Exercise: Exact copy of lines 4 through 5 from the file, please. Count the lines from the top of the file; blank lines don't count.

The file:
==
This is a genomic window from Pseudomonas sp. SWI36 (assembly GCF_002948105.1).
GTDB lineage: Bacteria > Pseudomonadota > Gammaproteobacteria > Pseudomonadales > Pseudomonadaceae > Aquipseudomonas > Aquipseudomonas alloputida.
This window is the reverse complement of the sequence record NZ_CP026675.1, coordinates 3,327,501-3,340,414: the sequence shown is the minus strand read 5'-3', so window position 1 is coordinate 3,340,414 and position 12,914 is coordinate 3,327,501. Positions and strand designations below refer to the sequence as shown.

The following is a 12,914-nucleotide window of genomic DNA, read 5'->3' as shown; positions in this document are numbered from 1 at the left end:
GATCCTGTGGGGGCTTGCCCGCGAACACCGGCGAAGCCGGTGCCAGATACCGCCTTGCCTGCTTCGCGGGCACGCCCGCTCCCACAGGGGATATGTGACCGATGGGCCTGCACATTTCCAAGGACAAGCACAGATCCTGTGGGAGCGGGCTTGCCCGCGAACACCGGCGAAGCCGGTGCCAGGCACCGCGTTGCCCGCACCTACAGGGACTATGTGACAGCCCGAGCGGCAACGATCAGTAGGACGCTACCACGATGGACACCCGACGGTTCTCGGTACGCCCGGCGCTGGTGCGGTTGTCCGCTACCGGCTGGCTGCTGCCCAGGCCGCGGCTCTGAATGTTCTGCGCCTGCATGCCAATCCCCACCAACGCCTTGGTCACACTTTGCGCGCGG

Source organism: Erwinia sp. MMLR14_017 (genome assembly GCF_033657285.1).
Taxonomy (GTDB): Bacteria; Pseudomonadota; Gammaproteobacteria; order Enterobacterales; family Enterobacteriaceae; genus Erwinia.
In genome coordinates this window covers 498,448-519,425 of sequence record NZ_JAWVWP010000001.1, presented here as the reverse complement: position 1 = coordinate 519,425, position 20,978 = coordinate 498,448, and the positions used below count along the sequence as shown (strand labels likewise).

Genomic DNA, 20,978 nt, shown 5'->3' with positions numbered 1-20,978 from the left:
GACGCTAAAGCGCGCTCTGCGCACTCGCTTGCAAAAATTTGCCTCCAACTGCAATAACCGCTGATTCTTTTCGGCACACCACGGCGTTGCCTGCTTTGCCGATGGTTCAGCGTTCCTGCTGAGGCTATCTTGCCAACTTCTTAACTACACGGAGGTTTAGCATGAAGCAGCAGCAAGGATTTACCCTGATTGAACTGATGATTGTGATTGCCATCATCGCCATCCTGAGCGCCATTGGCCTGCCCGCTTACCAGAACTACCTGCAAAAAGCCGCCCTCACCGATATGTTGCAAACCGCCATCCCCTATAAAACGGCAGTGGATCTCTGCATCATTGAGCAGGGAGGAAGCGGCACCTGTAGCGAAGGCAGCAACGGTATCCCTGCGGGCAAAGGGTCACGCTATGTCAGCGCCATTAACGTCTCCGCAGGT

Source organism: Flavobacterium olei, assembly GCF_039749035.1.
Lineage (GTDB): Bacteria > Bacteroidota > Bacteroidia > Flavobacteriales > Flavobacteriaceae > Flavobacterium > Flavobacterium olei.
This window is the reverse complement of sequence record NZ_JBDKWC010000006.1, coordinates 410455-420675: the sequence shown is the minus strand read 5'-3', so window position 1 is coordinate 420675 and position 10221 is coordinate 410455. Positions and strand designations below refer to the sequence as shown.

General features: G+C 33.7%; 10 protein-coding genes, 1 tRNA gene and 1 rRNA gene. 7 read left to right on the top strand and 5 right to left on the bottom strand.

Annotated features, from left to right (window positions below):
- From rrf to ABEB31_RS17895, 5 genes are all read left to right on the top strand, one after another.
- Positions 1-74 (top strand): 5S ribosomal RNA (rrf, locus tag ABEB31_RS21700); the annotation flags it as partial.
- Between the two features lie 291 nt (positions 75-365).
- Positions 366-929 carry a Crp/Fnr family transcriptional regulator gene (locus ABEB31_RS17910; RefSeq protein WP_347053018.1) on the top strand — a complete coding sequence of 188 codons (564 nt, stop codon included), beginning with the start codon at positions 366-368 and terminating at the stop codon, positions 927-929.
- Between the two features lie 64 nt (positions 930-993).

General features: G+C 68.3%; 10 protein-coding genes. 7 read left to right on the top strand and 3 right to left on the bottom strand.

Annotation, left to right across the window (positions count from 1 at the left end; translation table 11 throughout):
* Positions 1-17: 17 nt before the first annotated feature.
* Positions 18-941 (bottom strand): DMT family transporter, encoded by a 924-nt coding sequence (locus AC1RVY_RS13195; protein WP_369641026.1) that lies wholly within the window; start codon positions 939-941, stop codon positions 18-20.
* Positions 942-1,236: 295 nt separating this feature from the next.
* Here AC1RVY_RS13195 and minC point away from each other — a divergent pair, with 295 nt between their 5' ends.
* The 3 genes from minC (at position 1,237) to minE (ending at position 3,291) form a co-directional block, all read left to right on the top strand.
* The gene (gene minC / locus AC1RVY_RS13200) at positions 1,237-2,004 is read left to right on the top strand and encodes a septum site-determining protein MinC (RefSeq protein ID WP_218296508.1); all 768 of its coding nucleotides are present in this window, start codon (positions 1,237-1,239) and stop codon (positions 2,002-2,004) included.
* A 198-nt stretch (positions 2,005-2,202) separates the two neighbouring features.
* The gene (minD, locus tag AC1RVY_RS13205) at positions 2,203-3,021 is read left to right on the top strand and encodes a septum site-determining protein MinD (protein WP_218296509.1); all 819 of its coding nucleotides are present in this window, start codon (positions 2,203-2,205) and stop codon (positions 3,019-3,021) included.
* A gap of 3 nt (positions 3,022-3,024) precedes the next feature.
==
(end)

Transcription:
The following is a 12,914-nucleotide window of genomic DNA, read 5'->3' as shown; positions in this document are numbered from 1 at the left end:
GATCCTGTGGGGGCTTGCCCGCGAACACCGGCGAAGCCGGTGCCAGATACCGCCTTGCCTGCTTCGCGGGCACGCCCGCTCCCACAGGGGATATGTGACCGATGGGCCTGCACATTTCCAAGGACAAGCACAGATCCTGTGGGAGCGGGCTTGCCCGCGAACACCGGCGAAGCCGGTGCCAGGCACCGCGTTGCCCGCACCTACAGGGACTATGTGACAGCCCGAGCGGCAACGATCAGTAGGACGCTACCACGATGGACACCCGACGGTTCTCGGTACGCCCGGCGCTGGTGCGGTTGTCCGCTACCGGCTGGCTGCTGCCCAGGCCGCGGCTCTGAATGTTCTGCGCCTGCATGCCAATCCCCACCAACGCCTTGGTCACACTTTGCGCGCGG